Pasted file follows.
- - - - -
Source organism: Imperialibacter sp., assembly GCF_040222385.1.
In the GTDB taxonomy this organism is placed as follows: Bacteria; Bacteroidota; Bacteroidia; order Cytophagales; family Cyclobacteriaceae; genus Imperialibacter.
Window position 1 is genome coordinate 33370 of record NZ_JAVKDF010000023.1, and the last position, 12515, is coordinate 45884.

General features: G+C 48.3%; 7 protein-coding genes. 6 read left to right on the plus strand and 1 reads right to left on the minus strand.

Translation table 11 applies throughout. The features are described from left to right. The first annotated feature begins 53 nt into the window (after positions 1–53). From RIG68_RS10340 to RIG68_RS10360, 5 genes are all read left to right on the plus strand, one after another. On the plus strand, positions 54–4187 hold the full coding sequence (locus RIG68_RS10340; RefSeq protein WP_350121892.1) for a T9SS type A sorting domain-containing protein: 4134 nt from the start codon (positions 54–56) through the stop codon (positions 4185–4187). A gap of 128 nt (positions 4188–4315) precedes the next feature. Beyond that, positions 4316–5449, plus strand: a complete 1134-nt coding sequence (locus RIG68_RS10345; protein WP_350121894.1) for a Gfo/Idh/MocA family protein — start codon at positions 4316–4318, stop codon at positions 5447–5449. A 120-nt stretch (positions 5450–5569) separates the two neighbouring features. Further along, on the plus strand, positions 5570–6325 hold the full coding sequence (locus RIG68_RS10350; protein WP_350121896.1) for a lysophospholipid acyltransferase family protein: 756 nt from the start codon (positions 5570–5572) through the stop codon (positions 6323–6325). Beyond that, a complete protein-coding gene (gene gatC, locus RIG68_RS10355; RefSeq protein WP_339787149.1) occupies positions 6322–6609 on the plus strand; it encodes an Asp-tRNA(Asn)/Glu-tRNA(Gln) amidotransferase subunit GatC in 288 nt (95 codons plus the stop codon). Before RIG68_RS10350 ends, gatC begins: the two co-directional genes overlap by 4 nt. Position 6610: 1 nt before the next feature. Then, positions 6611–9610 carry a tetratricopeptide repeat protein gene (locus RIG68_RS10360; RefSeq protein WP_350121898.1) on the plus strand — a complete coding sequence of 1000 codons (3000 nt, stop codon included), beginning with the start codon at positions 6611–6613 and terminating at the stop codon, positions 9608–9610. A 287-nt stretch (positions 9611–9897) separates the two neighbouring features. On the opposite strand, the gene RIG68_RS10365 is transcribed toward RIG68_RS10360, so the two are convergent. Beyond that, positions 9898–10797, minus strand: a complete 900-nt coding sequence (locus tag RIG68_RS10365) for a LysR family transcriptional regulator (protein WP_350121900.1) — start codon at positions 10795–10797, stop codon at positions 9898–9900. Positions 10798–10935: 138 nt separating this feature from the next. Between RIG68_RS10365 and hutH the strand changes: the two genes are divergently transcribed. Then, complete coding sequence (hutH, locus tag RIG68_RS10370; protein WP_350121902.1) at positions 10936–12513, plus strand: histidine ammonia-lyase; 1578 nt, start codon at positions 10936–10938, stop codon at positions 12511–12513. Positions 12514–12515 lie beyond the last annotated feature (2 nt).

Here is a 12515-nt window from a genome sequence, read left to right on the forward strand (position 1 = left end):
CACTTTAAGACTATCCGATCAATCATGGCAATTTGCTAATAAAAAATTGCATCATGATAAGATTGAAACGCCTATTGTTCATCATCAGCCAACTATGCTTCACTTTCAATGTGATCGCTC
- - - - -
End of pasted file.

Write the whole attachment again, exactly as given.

Source organism: Imperialibacter sp., assembly GCF_040222385.1.
In the GTDB taxonomy this organism is placed as follows: Bacteria; Bacteroidota; Bacteroidia; order Cytophagales; family Cyclobacteriaceae; genus Imperialibacter.
Window position 1 is genome coordinate 33370 of record NZ_JAVKDF010000023.1, and the last position, 12515, is coordinate 45884.

General features: G+C 48.3%; 7 protein-coding genes. 6 read left to right on the plus strand and 1 reads right to left on the minus strand.

Translation table 11 applies throughout. The features are described from left to right. The first annotated feature begins 53 nt into the window (after positions 1–53). From RIG68_RS10340 to RIG68_RS10360, 5 genes are all read left to right on the plus strand, one after another. On the plus strand, positions 54–4187 hold the full coding sequence (locus RIG68_RS10340; RefSeq protein WP_350121892.1) for a T9SS type A sorting domain-containing protein: 4134 nt from the start codon (positions 54–56) through the stop codon (positions 4185–4187). A gap of 128 nt (positions 4188–4315) precedes the next feature. Beyond that, positions 4316–5449, plus strand: a complete 1134-nt coding sequence (locus RIG68_RS10345; protein WP_350121894.1) for a Gfo/Idh/MocA family protein — start codon at positions 4316–4318, stop codon at positions 5447–5449. A 120-nt stretch (positions 5450–5569) separates the two neighbouring features. Further along, on the plus strand, positions 5570–6325 hold the full coding sequence (locus RIG68_RS10350; protein WP_350121896.1) for a lysophospholipid acyltransferase family protein: 756 nt from the start codon (positions 5570–5572) through the stop codon (positions 6323–6325). Beyond that, a complete protein-coding gene (gene gatC, locus RIG68_RS10355; RefSeq protein WP_339787149.1) occupies positions 6322–6609 on the plus strand; it encodes an Asp-tRNA(Asn)/Glu-tRNA(Gln) amidotransferase subunit GatC in 288 nt (95 codons plus the stop codon). Before RIG68_RS10350 ends, gatC begins: the two co-directional genes overlap by 4 nt. Position 6610: 1 nt before the next feature. Then, positions 6611–9610 carry a tetratricopeptide repeat protein gene (locus RIG68_RS10360; RefSeq protein WP_350121898.1) on the plus strand — a complete coding sequence of 1000 codons (3000 nt, stop codon included), beginning with the start codon at positions 6611–6613 and terminating at the stop codon, positions 9608–9610. A 287-nt stretch (positions 9611–9897) separates the two neighbouring features. On the opposite strand, the gene RIG68_RS10365 is transcribed toward RIG68_RS10360, so the two are convergent. Beyond that, positions 9898–10797, minus strand: a complete 900-nt coding sequence (locus tag RIG68_RS10365) for a LysR family transcriptional regulator (protein WP_350121900.1) — start codon at positions 10795–10797, stop codon at positions 9898–9900. Positions 10798–10935: 138 nt separating this feature from the next. Between RIG68_RS10365 and hutH the strand changes: the two genes are divergently transcribed. Then, complete coding sequence (hutH, locus tag RIG68_RS10370; protein WP_350121902.1) at positions 10936–12513, plus strand: histidine ammonia-lyase; 1578 nt, start codon at positions 10936–10938, stop codon at positions 12511–12513. Positions 12514–12515 lie beyond the last annotated feature (2 nt).

Here is a 12515-nt window from a genome sequence, read left to right on the forward strand (position 1 = left end):
CACTTTAAGACTATCCGATCAATCATGGCAATTTGCTAATAAAAAATTGCATCATGATAAGATTGAAACGCCTATTGTTCATCATCAGCCAACTATGCTTCACTTTCAATGTGATCGCTC